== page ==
Google Street View will become available in Israel now that the Law, Information and Technology Authority at the Justice Ministry decided Sunday to allow the Internet giant to operate its camera cars here.
The Google Street View service allows users of Google Maps to see a 360-degree panoramic view of streets and public spaces. The service has existed since 2007 and already covers broad areas of the U.S., European countries, Australia and South Africa. The images are taken by a car with a panoramic camera affixed to its roof. Photos are automatically uploaded to Google’s network and hyperlinked to the relevant Google Maps.
Despite the advantages of GSV, it does have negative implications for the privacy of local residents. The cameras randomly receive images of people and other objects that contain personal information, like license plate numbers and specific home addresses. Google already automatically blurs people’s faces as well as all identifying numbers after having received complaints from users in other countries.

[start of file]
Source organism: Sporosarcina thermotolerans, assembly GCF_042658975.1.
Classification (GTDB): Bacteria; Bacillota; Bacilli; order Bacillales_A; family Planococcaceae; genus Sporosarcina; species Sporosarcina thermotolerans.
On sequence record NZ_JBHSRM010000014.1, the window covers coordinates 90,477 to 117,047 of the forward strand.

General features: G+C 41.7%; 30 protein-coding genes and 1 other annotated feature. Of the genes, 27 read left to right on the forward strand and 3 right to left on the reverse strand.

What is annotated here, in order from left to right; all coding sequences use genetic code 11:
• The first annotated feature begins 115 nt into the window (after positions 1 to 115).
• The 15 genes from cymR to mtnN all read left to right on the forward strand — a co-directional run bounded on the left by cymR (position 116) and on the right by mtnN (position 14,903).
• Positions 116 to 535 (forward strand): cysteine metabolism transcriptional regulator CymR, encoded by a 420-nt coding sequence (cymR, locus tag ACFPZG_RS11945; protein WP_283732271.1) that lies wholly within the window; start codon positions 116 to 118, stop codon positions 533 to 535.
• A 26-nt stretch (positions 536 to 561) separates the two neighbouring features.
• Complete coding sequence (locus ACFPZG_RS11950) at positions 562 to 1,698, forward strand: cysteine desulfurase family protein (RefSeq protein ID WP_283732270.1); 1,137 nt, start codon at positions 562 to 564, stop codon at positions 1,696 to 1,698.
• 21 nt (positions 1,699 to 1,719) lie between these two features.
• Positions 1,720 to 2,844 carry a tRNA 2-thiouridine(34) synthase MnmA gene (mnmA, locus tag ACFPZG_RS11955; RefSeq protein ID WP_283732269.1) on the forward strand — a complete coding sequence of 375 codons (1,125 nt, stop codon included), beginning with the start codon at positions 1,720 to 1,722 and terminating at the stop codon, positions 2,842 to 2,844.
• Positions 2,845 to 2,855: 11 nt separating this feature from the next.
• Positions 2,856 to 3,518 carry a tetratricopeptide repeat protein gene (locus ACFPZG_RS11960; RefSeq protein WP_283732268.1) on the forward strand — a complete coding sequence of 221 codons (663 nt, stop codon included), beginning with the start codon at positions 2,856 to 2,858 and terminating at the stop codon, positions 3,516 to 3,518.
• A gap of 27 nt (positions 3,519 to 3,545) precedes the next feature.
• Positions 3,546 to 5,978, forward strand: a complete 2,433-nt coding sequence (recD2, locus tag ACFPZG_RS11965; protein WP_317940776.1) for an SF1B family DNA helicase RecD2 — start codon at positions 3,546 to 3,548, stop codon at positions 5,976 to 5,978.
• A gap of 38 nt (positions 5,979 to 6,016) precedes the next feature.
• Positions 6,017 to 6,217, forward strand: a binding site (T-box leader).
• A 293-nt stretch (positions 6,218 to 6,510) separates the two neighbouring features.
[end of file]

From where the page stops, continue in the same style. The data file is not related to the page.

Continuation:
Google’s request for a license to operate in Israel was approved subject to certain stipulations meant to safeguard the rights of the Israeli public.
Among the conditions, Google has agreed to allow Israelis to initiate civil law suits against the company over service violations. Also, the Internet site will allow anyone photographed in Israel to request the blurring of figures, license plates and houses if they are not automatically blurred for some reason.